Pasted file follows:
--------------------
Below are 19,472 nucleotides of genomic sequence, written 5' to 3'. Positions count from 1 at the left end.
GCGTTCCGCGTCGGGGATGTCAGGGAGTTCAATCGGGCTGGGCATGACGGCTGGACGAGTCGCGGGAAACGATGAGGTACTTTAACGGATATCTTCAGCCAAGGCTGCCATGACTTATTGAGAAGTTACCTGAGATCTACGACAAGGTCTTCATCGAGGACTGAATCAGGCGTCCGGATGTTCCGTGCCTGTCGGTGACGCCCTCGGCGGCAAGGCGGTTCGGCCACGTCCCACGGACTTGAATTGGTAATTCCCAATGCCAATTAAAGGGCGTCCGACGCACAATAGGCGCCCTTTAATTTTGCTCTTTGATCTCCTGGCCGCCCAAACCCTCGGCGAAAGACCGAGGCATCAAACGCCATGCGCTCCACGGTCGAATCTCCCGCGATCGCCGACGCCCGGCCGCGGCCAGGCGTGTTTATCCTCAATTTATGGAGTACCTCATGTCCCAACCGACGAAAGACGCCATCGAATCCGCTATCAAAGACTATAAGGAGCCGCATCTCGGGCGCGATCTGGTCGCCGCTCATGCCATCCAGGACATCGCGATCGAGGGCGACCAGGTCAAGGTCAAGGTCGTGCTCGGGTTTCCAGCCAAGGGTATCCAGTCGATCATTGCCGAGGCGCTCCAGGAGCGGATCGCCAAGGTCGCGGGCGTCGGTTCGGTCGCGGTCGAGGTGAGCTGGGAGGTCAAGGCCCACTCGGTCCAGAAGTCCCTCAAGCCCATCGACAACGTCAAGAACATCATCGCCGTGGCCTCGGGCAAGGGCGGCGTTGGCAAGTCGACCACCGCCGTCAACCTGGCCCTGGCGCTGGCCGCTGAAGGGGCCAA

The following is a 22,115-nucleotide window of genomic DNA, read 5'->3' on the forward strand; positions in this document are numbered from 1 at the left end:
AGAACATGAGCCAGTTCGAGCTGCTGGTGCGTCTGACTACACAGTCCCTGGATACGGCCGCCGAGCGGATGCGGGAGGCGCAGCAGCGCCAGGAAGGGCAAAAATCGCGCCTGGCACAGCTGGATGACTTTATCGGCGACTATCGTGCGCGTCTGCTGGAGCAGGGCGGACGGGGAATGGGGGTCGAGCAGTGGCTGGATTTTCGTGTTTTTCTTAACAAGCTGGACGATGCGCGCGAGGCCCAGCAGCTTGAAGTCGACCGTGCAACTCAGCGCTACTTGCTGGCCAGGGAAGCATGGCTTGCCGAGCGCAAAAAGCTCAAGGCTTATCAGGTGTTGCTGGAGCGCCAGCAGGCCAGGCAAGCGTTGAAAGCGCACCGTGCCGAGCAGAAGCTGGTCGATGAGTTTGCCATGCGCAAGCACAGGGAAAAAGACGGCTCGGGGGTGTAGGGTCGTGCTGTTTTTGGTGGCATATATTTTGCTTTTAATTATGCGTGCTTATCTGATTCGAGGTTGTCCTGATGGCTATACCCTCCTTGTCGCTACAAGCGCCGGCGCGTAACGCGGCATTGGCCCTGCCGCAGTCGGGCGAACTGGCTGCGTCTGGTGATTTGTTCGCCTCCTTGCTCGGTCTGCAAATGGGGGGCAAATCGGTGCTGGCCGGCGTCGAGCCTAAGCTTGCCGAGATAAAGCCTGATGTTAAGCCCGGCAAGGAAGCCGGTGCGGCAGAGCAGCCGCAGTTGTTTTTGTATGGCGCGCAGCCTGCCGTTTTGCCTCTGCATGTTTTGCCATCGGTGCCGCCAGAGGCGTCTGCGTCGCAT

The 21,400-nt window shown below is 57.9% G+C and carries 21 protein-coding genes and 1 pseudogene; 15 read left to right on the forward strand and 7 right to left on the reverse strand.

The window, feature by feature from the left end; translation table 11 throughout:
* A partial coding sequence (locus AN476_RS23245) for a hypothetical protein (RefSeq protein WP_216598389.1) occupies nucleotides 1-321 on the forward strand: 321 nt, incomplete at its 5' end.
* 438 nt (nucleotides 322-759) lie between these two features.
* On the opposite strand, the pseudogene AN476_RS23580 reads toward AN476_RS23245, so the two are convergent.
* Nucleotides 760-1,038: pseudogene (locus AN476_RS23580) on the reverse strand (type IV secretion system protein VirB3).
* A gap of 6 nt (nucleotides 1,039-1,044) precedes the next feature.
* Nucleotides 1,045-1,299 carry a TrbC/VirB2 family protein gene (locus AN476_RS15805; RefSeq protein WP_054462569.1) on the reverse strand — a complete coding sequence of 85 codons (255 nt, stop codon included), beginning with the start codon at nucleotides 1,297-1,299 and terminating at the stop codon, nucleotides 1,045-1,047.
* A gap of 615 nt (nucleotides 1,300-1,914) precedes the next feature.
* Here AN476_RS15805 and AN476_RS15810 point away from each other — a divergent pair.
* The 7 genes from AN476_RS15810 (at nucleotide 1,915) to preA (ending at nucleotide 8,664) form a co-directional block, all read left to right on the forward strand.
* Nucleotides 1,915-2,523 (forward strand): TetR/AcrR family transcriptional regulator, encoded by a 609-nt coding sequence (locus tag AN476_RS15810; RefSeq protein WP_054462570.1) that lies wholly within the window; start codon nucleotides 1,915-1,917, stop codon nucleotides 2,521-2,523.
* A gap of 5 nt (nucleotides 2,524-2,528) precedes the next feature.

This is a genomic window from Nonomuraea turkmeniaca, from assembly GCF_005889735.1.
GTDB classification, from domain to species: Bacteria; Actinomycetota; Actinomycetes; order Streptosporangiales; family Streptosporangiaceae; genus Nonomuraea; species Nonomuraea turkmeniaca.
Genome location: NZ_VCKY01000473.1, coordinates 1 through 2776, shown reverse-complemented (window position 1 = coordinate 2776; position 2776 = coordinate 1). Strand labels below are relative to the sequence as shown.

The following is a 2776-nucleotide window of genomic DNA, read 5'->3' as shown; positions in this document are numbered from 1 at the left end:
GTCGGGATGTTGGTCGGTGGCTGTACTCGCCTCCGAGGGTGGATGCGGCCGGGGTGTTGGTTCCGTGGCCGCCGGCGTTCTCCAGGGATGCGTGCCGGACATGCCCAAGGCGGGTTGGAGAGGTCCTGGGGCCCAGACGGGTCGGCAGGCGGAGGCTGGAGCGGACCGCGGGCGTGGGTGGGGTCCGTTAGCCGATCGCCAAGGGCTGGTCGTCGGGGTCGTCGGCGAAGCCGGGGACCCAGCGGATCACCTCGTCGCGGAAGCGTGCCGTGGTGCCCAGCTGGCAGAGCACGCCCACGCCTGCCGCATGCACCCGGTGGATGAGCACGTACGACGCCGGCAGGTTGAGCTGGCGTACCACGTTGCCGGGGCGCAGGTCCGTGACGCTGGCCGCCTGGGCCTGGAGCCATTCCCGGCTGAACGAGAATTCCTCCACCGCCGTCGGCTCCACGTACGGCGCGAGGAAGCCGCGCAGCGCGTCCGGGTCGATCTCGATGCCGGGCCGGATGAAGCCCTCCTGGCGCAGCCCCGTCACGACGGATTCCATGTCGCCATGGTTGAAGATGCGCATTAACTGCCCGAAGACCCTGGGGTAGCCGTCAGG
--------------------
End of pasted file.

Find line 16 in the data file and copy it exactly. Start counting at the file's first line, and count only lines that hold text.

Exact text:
* Nucleotides 1,915-2,523 (forward strand): TetR/AcrR family transcriptional regulator, encoded by a 609-nt coding sequence (locus tag AN476_RS15810; RefSeq protein WP_054462570.1) that lies wholly within the window; start codon nucleotides 1,915-1,917, stop codon nucleotides 2,521-2,523.